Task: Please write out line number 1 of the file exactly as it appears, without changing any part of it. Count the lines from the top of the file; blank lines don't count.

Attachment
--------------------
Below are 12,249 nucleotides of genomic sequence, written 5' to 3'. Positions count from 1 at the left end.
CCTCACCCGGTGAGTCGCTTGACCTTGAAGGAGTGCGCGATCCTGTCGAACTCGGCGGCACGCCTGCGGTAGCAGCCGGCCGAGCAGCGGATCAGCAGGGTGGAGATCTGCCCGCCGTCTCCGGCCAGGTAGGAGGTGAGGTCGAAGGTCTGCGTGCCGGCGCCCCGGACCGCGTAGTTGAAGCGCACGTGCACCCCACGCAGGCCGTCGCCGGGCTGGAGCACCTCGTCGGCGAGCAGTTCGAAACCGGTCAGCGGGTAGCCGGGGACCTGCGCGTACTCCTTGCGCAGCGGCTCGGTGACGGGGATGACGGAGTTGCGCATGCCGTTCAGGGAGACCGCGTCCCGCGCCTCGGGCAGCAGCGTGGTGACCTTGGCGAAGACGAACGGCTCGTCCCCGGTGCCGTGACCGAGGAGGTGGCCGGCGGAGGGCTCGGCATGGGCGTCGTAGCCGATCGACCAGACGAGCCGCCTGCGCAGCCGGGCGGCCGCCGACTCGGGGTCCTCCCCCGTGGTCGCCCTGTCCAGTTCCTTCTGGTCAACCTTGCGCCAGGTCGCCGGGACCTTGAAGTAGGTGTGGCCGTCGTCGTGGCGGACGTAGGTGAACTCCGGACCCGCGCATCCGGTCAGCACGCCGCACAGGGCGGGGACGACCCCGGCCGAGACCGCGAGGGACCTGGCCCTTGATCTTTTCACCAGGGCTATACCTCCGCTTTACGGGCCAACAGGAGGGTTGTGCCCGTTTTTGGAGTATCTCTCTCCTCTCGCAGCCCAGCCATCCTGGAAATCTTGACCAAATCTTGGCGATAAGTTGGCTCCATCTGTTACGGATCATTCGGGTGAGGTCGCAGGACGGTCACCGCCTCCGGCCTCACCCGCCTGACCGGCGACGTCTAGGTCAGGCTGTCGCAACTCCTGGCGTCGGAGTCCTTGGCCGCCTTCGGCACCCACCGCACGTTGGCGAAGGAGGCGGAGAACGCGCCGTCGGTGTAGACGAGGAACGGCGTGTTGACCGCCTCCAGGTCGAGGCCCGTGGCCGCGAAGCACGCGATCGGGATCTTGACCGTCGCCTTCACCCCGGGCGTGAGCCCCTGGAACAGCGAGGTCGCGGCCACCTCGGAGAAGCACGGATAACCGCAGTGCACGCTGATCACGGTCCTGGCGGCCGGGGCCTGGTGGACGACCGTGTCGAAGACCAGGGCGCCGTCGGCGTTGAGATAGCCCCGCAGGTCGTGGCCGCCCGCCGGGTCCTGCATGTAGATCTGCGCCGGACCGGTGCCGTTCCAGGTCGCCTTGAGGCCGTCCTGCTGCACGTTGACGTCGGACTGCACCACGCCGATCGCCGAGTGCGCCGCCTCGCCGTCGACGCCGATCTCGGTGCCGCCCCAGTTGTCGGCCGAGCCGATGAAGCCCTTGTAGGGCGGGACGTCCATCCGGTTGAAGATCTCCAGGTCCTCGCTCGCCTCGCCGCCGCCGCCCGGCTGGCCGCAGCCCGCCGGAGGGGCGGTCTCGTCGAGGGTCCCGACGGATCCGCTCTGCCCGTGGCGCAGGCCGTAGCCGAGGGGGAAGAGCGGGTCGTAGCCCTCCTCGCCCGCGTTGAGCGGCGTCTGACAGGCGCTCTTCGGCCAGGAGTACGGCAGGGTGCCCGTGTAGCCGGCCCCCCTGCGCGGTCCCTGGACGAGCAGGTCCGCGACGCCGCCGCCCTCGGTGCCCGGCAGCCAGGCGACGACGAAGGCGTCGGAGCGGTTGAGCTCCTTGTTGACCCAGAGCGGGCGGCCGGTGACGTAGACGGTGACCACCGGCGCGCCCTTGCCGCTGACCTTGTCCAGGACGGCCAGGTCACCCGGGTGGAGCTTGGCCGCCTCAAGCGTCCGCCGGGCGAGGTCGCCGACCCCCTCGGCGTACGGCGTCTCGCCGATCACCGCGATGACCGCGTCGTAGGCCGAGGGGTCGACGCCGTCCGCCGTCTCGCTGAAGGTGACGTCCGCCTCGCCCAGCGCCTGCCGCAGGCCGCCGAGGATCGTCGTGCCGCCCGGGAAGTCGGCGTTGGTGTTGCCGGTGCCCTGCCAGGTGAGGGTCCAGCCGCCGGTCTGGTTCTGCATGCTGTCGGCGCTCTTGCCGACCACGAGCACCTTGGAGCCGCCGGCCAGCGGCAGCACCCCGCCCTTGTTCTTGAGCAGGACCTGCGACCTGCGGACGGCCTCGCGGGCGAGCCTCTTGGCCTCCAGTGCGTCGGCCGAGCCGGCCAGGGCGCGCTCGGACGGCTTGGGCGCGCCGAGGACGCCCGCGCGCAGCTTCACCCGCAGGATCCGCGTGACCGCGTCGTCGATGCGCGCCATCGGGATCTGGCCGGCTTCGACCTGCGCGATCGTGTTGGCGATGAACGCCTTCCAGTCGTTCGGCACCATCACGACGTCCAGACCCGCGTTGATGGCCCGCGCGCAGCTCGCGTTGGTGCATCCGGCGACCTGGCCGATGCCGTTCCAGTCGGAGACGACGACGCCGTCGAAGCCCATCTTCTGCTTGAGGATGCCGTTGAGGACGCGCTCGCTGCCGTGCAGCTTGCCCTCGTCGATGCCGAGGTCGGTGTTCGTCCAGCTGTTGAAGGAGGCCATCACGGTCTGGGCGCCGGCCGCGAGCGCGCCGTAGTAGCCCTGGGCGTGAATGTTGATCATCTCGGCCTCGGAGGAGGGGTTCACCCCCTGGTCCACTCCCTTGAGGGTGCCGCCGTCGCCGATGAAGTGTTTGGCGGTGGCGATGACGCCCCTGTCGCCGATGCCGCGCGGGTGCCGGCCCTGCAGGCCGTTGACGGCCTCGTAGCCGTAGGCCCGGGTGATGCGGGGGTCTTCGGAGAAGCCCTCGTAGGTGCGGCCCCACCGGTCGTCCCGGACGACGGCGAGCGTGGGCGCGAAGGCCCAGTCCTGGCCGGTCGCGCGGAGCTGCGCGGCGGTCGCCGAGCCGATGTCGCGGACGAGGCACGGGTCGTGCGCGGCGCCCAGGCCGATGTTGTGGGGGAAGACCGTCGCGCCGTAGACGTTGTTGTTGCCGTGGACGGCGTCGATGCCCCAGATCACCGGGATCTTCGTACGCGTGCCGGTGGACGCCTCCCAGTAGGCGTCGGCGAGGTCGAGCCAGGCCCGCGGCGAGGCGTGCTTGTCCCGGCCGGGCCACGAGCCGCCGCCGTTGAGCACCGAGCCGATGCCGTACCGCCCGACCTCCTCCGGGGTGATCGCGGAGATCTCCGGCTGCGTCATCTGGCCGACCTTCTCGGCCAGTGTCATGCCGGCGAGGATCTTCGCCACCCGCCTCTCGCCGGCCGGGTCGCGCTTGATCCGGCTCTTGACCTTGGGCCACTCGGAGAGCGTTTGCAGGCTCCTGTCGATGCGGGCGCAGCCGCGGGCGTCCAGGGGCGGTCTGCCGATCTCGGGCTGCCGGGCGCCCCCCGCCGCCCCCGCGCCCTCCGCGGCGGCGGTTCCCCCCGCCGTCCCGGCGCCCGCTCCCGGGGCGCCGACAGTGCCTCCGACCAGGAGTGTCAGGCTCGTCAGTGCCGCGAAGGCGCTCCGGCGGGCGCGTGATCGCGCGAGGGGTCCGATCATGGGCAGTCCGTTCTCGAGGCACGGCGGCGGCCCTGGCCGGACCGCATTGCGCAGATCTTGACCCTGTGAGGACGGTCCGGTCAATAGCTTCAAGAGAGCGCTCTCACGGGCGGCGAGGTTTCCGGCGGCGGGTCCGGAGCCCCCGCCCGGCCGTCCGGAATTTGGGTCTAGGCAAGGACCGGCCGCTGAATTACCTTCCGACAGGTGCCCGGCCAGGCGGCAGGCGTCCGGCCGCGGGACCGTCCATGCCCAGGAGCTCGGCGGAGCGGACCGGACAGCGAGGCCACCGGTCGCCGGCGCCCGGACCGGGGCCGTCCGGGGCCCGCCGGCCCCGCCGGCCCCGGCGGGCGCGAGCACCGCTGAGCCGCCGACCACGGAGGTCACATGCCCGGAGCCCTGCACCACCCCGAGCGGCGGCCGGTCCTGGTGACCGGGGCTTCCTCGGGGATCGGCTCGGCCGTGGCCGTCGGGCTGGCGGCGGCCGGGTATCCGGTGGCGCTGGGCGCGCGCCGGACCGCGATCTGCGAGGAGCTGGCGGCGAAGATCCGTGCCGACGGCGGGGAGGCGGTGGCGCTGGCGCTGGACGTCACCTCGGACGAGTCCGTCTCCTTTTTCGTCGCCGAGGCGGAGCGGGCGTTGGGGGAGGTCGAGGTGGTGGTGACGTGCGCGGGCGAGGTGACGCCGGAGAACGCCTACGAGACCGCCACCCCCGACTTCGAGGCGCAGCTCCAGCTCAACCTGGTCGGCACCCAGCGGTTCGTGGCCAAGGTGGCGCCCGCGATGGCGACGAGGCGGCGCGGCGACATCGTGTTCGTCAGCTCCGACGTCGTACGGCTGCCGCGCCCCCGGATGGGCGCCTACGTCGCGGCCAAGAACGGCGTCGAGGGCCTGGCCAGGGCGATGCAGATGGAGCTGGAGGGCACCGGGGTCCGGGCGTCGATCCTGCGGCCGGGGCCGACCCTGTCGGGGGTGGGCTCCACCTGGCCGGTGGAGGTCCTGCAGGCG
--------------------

Below are 12,249 nucleotides of genomic sequence, written 5' to 3'. Positions count from 1 at the left end.